A Step off the Subway

December 14, 2017
By Wittikac BRONZE, Brooklyn, New York
Wittikac BRONZE, Brooklyn, New York
1 article 0 photos 0 comments

Favorite Quote:
"Another world is not only possible, she is on her way. On a quiet day, I can hear her breathing."
-- Arundhati Roy

It’s not a manhole, more like a sort of metal trap door in the sidewalk. The kind of thing most people in this busy city just walk over on their way to work. But if you know what to look for, the orange spray paint beckons to you in the language of spells.

Down the grimy ladder, into the subway tunnel. Another dash of orange paint points to all the movement detectors. Avoid them. Duck into crevices in the tunnel when the trains rush by. Don’t get seen. Of course, if you’ve made it this far, you know how to disappear, you’ve done it all your life.

The tunnels know what they’re doing. After over a century of guiding the jostling people of this city to their endeavors, can you seriously say you’re not surprised they developed a mind of their own? All those abandoned tunnels, left to rot when newer, better routes were built found a more appreciative public. After all, outcasts stick together. You know that.

Keep looking for the orange paint, it’s your best friend on this journey. You can’t trust people, but the paint never lies. The dark walls of the tunnels are intimidating, the rats stare at you accusingly. This is their space, respect it. They’ve been kicked out of everywhere else. You know how that feels. A few marks of paint and you know not to go near the third rail. Of course, if the tunnels decide you are unworthy, that’ll be the least of your worries.

You spot a few construction workers up ahead, don’t run, the orange paint explains. Walk straight towards them, if the tunnels will it, the men will not see you. This is the only way, it is your first test.

Since you were young, you have kept to the shadows in fear. But this journey is about becoming the shadows. And shadows don’t hide, they exist in plain sight, no one can pin them down. They are free, as you will be, if you make it through this.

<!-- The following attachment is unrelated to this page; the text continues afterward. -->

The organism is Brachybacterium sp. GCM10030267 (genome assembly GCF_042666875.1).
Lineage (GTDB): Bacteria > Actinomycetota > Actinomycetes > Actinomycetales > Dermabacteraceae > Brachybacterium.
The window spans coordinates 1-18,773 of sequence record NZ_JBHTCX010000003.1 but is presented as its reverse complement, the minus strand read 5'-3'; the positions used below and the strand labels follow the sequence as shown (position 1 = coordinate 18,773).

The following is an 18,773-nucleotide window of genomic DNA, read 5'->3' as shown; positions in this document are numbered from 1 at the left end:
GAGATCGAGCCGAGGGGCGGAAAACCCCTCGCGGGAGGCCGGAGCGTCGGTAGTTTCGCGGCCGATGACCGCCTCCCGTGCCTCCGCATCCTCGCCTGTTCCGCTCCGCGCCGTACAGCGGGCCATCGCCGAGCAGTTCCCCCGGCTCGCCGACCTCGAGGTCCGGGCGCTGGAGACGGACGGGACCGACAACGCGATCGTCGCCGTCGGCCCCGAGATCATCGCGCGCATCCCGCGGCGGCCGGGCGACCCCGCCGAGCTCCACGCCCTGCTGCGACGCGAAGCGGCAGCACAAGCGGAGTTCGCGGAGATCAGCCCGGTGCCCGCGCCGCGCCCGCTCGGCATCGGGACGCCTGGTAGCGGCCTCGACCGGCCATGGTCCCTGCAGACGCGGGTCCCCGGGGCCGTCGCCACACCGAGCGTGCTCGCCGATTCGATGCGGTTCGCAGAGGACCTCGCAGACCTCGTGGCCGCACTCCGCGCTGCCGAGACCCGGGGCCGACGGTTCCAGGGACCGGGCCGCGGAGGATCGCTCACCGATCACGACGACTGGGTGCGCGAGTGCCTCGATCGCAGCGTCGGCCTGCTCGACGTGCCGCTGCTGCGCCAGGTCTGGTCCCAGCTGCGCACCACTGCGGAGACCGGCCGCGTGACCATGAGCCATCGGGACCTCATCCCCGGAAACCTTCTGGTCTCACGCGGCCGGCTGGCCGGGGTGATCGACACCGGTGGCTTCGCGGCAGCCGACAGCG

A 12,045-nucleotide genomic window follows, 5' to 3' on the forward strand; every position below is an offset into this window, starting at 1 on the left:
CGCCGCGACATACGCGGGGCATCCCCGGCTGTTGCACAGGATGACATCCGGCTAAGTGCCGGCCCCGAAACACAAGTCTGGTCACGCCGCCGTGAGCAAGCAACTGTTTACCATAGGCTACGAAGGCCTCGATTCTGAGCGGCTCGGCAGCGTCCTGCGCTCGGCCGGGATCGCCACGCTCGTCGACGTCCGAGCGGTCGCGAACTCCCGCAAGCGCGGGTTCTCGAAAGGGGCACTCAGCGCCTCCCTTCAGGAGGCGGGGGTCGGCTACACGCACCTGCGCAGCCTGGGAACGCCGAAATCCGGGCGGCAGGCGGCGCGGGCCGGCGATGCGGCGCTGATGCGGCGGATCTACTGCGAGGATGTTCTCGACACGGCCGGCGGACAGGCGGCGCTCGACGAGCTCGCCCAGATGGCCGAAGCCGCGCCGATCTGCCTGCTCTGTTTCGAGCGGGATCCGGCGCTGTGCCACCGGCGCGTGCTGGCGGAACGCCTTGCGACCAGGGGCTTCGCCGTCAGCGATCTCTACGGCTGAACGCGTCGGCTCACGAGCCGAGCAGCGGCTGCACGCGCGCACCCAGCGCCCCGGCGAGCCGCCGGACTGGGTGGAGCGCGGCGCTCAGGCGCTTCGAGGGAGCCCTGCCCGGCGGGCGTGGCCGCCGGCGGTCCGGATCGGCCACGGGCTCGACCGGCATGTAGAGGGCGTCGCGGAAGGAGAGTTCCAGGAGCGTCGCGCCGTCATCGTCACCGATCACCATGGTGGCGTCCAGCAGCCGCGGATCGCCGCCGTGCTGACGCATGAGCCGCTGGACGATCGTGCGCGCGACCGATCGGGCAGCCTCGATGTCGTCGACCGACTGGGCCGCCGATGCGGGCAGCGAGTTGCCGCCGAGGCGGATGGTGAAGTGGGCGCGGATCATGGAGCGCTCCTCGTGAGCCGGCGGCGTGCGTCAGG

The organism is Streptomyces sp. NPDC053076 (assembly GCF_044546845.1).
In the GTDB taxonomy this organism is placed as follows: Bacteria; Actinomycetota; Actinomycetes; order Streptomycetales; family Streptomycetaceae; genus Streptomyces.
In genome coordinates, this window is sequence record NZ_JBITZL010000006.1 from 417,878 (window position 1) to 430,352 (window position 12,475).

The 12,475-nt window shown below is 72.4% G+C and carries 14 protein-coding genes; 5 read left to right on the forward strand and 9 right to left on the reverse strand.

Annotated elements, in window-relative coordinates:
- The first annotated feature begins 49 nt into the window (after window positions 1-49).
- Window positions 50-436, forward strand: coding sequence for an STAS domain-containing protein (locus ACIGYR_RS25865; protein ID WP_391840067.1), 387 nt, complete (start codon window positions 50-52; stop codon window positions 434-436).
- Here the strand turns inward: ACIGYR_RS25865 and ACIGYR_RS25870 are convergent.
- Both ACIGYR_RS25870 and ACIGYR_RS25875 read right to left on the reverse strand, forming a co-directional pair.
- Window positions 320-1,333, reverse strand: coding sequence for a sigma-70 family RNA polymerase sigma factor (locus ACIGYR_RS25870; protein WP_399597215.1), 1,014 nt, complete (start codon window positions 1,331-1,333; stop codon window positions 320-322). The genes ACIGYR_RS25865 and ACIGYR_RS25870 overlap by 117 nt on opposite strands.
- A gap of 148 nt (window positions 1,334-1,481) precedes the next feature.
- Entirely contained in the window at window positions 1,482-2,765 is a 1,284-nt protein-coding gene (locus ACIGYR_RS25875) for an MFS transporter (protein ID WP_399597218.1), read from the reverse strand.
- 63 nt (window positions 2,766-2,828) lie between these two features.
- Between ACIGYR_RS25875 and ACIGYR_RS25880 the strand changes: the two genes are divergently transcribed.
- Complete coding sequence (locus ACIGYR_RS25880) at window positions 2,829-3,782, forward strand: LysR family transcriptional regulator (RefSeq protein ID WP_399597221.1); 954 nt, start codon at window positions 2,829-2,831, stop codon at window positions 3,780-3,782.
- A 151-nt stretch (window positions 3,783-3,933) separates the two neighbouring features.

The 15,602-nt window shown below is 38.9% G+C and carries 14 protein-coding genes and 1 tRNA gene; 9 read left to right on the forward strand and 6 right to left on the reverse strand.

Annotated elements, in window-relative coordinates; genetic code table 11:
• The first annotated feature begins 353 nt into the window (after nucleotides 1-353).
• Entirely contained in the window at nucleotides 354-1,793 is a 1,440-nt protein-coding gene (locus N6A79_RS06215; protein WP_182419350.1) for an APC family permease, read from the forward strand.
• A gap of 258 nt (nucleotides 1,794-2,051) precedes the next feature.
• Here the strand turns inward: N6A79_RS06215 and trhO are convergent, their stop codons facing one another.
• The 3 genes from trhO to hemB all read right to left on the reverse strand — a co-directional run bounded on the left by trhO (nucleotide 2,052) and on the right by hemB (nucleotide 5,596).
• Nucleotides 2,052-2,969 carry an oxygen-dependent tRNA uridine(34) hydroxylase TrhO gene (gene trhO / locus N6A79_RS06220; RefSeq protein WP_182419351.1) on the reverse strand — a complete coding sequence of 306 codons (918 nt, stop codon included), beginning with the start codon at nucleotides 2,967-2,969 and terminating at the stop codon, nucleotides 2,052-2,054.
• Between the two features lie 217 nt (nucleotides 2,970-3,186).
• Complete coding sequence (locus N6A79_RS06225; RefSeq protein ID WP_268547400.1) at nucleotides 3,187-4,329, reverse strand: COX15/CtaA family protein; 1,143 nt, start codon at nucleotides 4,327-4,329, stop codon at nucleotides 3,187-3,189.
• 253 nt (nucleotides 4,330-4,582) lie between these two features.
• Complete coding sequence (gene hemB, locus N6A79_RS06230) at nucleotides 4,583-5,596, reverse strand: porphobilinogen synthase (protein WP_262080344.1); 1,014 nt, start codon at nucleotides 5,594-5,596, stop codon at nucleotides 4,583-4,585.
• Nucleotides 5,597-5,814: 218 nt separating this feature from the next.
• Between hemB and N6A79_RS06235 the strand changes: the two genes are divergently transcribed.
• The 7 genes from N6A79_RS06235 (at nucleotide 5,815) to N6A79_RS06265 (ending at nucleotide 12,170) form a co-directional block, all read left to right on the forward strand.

This city is the breeding ground of outcasts. This is where the immigrants tossed as one in their sleep, packed like sardines in tenant houses. This is where the sexual decadents wallowed in the empty buildings on the banks of the East River, awaiting death by a silent disease. This is where the squalid criminals hid behind false walls, drinking homemade, prohibited poison. It contains hiding places from hiding places, it covers all of its tracks. The tunnels have seen all this. If you impress them, they will be your most loyal friend. If not, well, what’s one more death to them? It’s not like anyone will go looking for you.

You walk straight towards the men, your back is straight, your hands are trembling. Suddenly, a path opens up to your right, you duck in seconds before they can spot you. You’ve passed your first test. The tunnels have embraced you. Welcome to the land of outcasts, of magic, the reality that permeates everything beneath the surface of this sleepless city. You’ve hidden your abilities all of your life, but now that the tunnels have claimed you as their own, so will the rest of us. We are their grandchildren, that uncle they lost touch with, the homeless man they stepped over on their way to work. We are the witches, invisibles, criminals, the shadows that live in plain sight and yet are never truly seen. Welcome. To the true New York City.

The author's comments:

The University of Chicago is known for it's unconventional approach to college essay prompts (among other things). While scrolling through their archives of past prompts, I came across this one: "Alice falls down the rabbit hole. Milo drives through the tollbooth. Dorothy is swept up in the tornado. Neo takes the red pill. Don’t tell us about another world you’ve imagined, heard about, or created. Rather, tell us about its portal. Sure, some people think of the University of Chicago as a portal to their future, but please choose another portal to write about."

—Inspired by Raphael Hallerman, Class of 2020

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